Kerolin, M/F, Brazil (North Carolina Courage)
Kerolin plays more of a supporting role for the national team, but her recent exploits in the NWSL have proven that at 23 she has breakout potential.
Melchie Dumornay, M, Haiti (Lyon)
One of the fastest rising stars in the sport, Dumornay is Haiti’s leader and early catalyst. She drives her team forward with the ball at her feet, on a string, to the beat. She can launch attacks and/or finish them. She can whip out a nasty free kick. She’s been known to lob a keeper from long range.
Oh, and she is part of one of the most remarkable stories of this tournament. That Haiti, one of the poorest nations on the planet, was able to qualify for its first Women’s World Cup is, in part, a testament to her genius.
Lena Oberdorf, M, Germany (Wolfsburg)
Midfield generals tend to be laggards, but not Oberdorf. She went to the 2019 World Cup aged 17. Throughout last summer’s Euros, she was arguably Germany’s best player aged 20. She is now ready to give midfield masterclasses on the biggest stage of all.
Keira Walsh, M, England (Barcelona)
“When I was at [Manchester] City, I loved playing with Keira Walsh,” American midfielder Rose Lavelle said recently when asked to name her favorite non-American player. “I’ve always loved watching her. By playing with her, I could see how good she is.
Walsh is England’s kingpin, ever-present in the Lionesses’ charge for their 2022 European title, and another expert at the midfield base.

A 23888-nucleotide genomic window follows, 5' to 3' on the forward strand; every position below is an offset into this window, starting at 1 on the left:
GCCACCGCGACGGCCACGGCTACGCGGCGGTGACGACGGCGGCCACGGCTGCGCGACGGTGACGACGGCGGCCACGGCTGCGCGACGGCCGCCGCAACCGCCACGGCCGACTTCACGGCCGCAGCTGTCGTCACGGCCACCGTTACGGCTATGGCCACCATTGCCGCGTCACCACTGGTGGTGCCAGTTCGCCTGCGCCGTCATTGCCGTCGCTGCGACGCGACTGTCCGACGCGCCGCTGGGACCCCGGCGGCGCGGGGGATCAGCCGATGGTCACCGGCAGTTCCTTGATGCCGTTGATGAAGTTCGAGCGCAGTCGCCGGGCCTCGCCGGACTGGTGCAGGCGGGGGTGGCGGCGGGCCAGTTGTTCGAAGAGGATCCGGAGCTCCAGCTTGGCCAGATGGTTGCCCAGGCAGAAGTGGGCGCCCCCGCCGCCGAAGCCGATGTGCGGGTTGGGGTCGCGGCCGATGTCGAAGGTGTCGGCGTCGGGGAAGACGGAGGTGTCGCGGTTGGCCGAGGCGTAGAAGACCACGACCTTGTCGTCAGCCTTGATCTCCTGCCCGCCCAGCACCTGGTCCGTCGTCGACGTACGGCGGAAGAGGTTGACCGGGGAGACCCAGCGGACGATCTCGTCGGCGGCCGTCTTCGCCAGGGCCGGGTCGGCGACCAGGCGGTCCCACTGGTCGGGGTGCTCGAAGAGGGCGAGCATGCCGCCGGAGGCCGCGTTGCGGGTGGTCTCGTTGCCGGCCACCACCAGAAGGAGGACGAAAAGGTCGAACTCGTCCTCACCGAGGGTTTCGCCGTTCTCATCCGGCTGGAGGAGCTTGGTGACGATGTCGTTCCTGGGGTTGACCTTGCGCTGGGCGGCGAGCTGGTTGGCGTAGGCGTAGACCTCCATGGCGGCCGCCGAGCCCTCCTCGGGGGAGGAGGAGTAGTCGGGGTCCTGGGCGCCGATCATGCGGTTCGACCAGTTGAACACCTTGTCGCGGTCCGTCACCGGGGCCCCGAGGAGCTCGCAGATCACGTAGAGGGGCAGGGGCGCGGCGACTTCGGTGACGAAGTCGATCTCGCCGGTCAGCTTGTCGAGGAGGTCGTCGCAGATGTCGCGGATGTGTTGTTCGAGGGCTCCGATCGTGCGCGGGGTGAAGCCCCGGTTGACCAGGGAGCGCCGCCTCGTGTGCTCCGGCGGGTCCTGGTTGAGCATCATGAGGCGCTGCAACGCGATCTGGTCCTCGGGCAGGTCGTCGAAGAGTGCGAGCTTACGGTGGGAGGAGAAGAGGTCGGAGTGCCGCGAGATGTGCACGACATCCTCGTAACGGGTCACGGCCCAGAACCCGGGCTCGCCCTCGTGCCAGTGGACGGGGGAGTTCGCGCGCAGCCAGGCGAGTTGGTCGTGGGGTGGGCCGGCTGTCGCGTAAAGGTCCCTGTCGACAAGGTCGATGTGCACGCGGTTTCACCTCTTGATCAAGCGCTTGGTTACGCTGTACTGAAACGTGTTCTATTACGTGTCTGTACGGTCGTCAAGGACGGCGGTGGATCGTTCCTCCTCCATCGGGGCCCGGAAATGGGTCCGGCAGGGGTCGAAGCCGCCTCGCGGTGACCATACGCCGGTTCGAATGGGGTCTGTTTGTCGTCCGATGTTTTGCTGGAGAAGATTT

Alessia Russo, F, England (free agent)
Russo, 24, has barely started for England but there’s a reason she’s potentially set to become the highest-paid player in women’s football history. She is powerful and feared by central defenders in the Women’s Super League. But just when you think her main trait is physical prowess, she’ll pull off something like this:
Khadija “Bunny” Shaw, F, Jamaica (Manchester City)
At 26, Shaw is already the all-time top scorer in the history of the Jamaican national teams, whether men or women. She went from her native country to a junior college in Florida, the University of Tennessee and European clubs, and dominated every step of the way. Her World Cup debut in 2019 ended goalless, but that’s set to change in 2023. And once you read her story, you’ll support her.
Selma Bacha, D, France (Lyon)
A deliciously “modern” rear, Bacha, 22, occupied the left flank in Lyon. She is an avid runner and an excellent crosser. It’s unclear how new France coach Hervé Renard plans to deploy her, but while she’s on the pitch, she’ll provide the left-footed serve that Kadi Diani and Wendie Renard can relish.
Linda Caicedo, F, Colombia (Real Madrid)
As a child, Caicedo earned the nickname “La Neymar”. At age 15, doctors discovered a cancerous tumor on her ovaries. She beat him and, at 17, coached her country to the Copa America final and the Women’s World Cup. He’s South America’s brightest young star, and the main reason Colombia could surprise in Group H.
Caroline Graham Hansen, F, Norway (Barcelona)
Ada Hegerberg is still the Norwegian name casual fans know, but Graham Hansen might now be Norway’s most gifted striker. She came back from injury to finish 2022-23 on a tear at Barca, with seven goals and seven assists in her last eight games – including four in the Champions League round of 16. For a Norway side that failed at Euro 2022, they will be key to a World Cup run.